The Lusophone Film Fest is a showcase of the diversity of film production in the eight Portuguese-speaking countries spread across 4 continents. The festival presents multiple works (documentaries, animations, shorts and feature films), in sessions of several films from the different countries.
The film fest started in March 2014 in Nairobi and has since expanded to Zanzibar (Tanzania) and Bangkok (Thailand).
The event is free of charge. More info in https://www.facebook.com/Lusophonefilmfest
Dates: June 24-26, 2015
Venue: Alliance Française Auditorium
Time: 5 & 7.30 pm
Films to be screened: Forever the Moment, Nameless Gangster, The thieves, The host, Papa and Haeundae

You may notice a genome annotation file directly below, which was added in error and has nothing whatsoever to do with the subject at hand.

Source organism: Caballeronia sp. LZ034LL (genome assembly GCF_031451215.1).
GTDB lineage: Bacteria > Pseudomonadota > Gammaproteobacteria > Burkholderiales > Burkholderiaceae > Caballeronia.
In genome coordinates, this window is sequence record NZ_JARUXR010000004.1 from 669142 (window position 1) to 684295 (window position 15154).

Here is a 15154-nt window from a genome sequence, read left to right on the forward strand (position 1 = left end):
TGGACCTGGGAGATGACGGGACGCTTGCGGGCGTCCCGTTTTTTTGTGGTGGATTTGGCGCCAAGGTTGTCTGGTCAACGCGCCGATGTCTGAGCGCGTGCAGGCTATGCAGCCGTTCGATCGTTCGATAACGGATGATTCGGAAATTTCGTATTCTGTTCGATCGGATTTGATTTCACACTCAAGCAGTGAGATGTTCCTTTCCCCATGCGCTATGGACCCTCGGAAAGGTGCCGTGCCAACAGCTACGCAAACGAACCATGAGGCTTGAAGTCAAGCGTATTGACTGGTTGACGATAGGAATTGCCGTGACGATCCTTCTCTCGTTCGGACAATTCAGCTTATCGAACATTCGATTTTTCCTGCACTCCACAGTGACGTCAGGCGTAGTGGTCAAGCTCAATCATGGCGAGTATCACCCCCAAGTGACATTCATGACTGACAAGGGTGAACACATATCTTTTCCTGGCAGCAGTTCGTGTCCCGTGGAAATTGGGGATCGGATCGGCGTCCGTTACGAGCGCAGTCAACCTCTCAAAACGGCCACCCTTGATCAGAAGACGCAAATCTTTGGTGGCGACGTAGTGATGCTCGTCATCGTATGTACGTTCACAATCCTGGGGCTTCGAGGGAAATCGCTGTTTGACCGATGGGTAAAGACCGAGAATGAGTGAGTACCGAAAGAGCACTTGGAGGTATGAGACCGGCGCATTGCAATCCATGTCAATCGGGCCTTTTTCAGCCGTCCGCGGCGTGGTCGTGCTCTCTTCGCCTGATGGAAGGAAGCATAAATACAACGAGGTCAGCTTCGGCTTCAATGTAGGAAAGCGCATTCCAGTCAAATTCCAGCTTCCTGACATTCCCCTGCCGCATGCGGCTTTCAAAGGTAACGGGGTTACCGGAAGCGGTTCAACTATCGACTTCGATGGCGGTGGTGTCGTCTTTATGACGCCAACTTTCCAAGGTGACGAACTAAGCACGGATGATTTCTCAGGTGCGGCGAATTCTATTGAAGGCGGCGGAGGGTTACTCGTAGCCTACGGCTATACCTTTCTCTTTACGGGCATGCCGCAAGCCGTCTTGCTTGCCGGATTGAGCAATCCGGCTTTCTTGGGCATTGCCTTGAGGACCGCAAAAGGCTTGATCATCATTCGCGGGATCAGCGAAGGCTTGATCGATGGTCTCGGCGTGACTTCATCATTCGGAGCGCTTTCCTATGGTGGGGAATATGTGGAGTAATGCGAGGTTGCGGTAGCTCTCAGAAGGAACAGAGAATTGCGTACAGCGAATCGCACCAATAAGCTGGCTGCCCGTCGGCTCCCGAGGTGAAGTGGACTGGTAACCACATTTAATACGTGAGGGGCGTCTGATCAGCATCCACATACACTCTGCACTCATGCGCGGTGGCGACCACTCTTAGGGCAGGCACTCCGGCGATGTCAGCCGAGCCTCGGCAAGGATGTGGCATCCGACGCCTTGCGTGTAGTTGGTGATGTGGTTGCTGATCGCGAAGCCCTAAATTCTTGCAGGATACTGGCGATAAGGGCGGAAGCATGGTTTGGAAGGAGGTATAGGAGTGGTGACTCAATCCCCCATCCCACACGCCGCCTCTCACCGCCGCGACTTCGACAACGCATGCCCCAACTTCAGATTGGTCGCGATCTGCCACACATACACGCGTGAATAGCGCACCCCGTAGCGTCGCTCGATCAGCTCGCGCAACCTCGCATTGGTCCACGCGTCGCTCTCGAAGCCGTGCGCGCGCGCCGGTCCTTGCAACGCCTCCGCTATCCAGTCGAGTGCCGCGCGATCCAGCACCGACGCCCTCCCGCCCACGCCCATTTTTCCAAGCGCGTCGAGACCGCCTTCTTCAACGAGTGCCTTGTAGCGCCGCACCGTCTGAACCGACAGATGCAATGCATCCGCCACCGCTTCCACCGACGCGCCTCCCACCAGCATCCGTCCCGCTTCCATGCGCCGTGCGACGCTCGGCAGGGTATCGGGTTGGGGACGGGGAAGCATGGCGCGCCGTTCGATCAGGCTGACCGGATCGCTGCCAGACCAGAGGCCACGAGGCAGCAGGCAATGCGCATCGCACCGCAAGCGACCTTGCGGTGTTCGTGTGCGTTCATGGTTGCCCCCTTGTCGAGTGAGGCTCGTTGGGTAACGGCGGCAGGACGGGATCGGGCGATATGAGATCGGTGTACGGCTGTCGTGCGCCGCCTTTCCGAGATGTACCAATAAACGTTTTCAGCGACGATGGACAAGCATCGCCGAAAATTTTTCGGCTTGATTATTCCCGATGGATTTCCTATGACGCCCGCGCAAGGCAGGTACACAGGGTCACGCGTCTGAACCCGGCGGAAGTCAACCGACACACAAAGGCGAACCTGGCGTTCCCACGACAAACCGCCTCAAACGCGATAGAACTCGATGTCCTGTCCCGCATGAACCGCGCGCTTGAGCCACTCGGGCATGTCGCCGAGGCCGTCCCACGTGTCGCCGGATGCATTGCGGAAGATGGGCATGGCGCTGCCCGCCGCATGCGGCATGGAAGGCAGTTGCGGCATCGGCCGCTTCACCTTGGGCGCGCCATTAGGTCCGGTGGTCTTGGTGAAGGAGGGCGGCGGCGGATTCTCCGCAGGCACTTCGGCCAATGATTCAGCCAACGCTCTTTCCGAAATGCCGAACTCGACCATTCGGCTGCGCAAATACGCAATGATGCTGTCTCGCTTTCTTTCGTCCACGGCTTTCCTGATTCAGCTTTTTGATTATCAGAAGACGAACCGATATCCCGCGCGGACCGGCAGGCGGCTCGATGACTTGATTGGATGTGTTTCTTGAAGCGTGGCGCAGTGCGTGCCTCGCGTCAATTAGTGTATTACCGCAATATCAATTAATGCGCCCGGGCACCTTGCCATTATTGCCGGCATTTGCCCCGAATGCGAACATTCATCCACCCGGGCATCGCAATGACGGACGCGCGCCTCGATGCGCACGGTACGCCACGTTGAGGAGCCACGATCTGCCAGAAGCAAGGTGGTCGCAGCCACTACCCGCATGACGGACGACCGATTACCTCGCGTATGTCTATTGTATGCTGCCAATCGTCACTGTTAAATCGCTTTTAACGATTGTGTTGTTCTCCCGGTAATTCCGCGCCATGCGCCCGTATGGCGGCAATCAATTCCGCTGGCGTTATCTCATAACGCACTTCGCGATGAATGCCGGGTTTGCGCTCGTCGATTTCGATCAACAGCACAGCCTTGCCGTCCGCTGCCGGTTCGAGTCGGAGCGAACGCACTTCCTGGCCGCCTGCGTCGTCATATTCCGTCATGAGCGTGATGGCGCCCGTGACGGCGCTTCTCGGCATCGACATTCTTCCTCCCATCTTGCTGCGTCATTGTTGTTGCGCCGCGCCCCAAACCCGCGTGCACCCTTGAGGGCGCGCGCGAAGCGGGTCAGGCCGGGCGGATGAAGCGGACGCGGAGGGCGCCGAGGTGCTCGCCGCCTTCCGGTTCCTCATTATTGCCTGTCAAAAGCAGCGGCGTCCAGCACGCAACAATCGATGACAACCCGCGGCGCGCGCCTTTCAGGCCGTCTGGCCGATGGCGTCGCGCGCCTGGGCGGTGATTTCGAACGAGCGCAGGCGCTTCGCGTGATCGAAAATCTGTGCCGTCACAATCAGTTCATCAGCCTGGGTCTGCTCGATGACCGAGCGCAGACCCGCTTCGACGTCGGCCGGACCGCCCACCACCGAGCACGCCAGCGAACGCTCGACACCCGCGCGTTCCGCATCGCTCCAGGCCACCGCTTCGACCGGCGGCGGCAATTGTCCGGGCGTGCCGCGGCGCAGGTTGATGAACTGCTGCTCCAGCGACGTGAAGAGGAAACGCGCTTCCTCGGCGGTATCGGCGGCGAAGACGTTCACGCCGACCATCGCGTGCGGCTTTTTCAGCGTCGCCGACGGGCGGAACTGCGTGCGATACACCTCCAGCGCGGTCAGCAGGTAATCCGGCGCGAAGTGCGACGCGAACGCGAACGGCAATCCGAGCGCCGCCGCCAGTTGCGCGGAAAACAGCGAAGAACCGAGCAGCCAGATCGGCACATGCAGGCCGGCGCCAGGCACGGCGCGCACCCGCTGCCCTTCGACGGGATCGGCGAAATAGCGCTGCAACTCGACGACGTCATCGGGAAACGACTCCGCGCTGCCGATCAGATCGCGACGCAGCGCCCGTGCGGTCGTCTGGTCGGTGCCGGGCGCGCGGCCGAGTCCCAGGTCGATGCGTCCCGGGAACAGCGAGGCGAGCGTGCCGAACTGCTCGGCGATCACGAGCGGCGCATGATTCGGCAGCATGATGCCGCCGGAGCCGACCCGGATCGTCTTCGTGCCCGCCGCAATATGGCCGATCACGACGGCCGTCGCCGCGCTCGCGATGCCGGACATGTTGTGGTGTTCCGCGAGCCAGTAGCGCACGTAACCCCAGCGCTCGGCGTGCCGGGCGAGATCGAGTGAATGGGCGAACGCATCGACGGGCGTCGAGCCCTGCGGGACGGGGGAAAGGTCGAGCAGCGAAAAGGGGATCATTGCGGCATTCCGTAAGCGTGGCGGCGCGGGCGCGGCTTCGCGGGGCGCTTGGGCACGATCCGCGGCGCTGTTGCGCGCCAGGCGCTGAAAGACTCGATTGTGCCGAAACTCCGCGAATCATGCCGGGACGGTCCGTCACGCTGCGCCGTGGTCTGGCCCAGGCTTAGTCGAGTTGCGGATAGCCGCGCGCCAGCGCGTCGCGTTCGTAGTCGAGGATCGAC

More information on the Korean Embassy in Nairobi
Cinema Japan: ALWAYS Sunset on Third Street (Part 3), Jun. 27 2015 @ Japan Information & Culture Centre
Synopsis: The third installment in a popular comedy-drama series following the lives of residents of a Tokyo neighborhood, this time taking place in 1964. Shot using the same 3D system as James Cameron’s Avatar, it vividly evokes the vitality of the times by interspersing nostalgic CG recreations of the Tokyo Olympics, the bullet train soon after it went into operation, and more.
As the benefits of Japan’s economic boom begin to be felt in Third Street in Sunset Town, novelist Chagawa (Yoshioka Hidetaka) finds himself upstaged by a younger writer and falls into a slump. Then he receives word from his family home in Nagano that his father is seriously ill…